A Basic Introduction to Direct Examination

A Direct Examination is an open-ended, conversational line of questioning between an attorney and their witness. The purpose of a direct exam is to extract facts that help argue your case theory in a way that is easily understandable to the judges.

Direct’s utilize open-ended questions to extract useful facts. There are two types of with used in Mock Trial: leading questions (Cross Exam) and open-ended questions (Direct Exam).

Open-Ended Question:

→ What color was the jacket?

Leading Question:

→ The jacket was blue, correct?

You NEVER ask leading questions during a direct examination. In Mock Trial, we only ask open-ended questions during a direct examination.

As a result, this leads to the next point. You cannot ask a very open-ended question. A very open-ended question is a question with no specific topic. Not only is it unfair to the opposing team but it confuses the jurors.

A Very Open-Ended Question:

→ What happened next?

A Perfect Open-Ended Question:

→ After the defendant hit you, what did you do?

As you may have noticed, a perfect open-ended question focuses on a specific topic but does not imply an answer.

The Three U’s

Witnesses and NOT Attorneys should be the focal point of a direct examination. A rule that I learned is called, “The Three U’s.”

  1. Understandable
  2. Unimpeachable
  3. Unforgettable

First! Your witness should be understandable. Therefore, they should give clear, descriptive, and relevant answers.

Second! Make sure your witness memorizes their witness statement. Above all, witnesses should be unimpeachable as impeachments lower credibility.

Third! Your witness should be unforgettable. Simply, the witness should be memorable to the jurors as they will be scoring based on performance.


There are various types of witnesses. The three most common witnesses are fact-based witnesses, character-based witnesses, and expert witnesses. They are all important as they all perform different functions when combined in a solid case theory. There are much more, but these are the most common.

Fact-based Witnesses

Fact-based Witnesses provide relevant facts in the case. Similarly, they are considered “lay” witnesses and give testimony limited to things they’ve observed or experienced. However, they are allowed to make reasonable conclusions.

Character-based Witnesses

Character-based Witnesses provide relevant fact towards the background of the defendant. In addition, these witnesses know the defendant because of a specific interaction (good or bad) that they’ve had with them. For example, these can often be parents, partners, bosses, teachers, etc.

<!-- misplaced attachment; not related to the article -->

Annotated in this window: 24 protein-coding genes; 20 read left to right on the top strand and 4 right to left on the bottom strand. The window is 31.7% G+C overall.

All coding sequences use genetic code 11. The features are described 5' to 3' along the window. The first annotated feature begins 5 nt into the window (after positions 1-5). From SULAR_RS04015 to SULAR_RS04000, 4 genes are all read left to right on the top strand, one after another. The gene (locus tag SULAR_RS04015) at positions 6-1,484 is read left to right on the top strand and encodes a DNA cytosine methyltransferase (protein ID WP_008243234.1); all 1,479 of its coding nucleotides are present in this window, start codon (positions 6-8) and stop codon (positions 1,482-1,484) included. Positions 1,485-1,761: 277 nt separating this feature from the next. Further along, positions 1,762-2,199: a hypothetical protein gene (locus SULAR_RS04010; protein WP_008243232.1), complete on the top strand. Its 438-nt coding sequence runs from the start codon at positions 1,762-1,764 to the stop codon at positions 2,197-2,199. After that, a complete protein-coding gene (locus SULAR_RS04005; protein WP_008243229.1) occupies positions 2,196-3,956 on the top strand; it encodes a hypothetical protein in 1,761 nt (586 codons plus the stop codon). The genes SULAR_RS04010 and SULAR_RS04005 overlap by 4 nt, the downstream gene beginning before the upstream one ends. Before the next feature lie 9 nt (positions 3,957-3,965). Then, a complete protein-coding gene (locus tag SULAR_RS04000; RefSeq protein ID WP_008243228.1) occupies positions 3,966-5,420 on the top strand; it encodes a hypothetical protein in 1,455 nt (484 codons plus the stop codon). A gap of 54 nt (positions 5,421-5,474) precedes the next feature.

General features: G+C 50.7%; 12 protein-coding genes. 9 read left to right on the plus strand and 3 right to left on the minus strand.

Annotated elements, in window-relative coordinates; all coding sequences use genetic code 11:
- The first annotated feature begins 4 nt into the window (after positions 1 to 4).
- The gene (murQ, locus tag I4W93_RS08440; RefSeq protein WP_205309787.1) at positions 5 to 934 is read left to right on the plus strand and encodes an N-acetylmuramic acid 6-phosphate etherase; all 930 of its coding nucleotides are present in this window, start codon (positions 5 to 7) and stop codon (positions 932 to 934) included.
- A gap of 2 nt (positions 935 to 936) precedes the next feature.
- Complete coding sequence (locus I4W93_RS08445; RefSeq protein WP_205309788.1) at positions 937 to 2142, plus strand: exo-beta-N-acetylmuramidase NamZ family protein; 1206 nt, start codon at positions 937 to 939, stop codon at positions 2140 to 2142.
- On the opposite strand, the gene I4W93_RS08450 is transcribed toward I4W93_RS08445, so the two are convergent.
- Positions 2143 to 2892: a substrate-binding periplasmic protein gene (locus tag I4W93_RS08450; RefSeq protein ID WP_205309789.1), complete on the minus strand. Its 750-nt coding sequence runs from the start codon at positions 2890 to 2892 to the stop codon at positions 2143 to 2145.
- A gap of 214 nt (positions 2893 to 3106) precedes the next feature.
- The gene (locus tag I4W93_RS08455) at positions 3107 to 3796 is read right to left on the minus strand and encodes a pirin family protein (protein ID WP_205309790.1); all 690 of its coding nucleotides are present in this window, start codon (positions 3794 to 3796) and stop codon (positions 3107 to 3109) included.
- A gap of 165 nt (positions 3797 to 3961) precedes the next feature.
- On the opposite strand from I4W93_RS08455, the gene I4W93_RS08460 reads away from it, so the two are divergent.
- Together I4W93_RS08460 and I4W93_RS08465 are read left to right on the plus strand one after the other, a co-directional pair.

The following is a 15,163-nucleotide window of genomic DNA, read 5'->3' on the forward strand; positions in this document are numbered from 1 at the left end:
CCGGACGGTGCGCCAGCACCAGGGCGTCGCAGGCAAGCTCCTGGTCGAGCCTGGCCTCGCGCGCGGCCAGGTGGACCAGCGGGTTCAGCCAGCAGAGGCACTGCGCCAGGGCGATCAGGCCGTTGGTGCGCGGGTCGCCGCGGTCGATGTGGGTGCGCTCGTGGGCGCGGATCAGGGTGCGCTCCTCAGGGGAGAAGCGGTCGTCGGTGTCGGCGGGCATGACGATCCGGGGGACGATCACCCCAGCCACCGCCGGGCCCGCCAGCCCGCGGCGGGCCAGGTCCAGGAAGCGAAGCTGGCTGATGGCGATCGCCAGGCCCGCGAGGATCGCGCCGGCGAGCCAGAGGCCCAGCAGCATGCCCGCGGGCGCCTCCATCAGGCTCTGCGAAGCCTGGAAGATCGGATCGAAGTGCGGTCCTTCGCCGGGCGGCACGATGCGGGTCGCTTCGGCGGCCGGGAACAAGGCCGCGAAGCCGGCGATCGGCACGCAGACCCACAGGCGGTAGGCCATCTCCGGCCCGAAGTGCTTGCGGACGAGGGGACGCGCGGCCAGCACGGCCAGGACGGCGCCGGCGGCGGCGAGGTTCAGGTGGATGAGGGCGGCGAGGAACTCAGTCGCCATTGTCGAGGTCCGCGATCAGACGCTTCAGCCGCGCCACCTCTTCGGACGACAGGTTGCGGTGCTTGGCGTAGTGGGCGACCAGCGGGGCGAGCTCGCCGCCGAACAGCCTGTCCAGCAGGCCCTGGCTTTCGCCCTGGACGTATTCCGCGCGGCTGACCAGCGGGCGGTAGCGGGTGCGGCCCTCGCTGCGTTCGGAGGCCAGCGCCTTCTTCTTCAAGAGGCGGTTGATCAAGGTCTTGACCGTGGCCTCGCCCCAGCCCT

Expert Witnesses

Expert Witnesses are limited to personal knowledge and may only provide relevant facts that they’ve gathered solely for the purpose of testifying in a trial. However, a role that they possess over the other witnesses is that they can form an opinion beyond what they see.

In technical terms, an expert may offer opinions on the cause of the situation, explain the actions of others, draw conclusions on the basis of circumstances, comment on the likelihood of events, and state beliefs regarding issues as the fault, damage, negligence, and avoid-ability.

REMEMBER, “Who, What, When, Where, and Why,” when you are writing your direct examination.


1. Rule of Three

Simple Chronology is a dull way of organization. Better direct examinations are organized into three topological points. For instance, a trick that can be used is to order points strategically using the concept, Primacy & Recency.

2. Who, What, When, Where, and Why

When you are writing your direct examination, remember to incorporate this basic concept. In addition, if your question or answer cannot answer these questions, it should not be a question.

3. Primacy, Recency, and Frequency

This is the concept that can be used to order your points strategically. Simply, it states that your points should be organized based on what is important, least important, and most important.

  • Primacy – Jurors remember what they hear first
  • Recency – Jurors remember what they hear last
  • Frequency – Jurors remember what they hear often

3. Looping

In Programming With Looping, the attorney takes the answer the witness just provided and loops that answer into the next question.

Example: After the defendant hit you, what did you do?

4. Transitions

  • Phrases – The attorney uses a phrase to help the jury realize a change in topic.
  • Tools – The attorney uses exhibits to help the jury realize a change in topic
  • Movement – The attorney moves to help the jury realize a change in topic. It’s best to move in a Triangle Formation.

5. Polish their Credibility

If your witness has issues with credibility, fix that issue on direct examination rather than letting the opposing team expose it in cross-examination.

6. Strategic Objections

You can place strategic objectionable questions in your direct examination so that you can demonstrate your knowledge of the rules of evidence to the jurors. Furthermore, you should only do this if you know you will win the objection.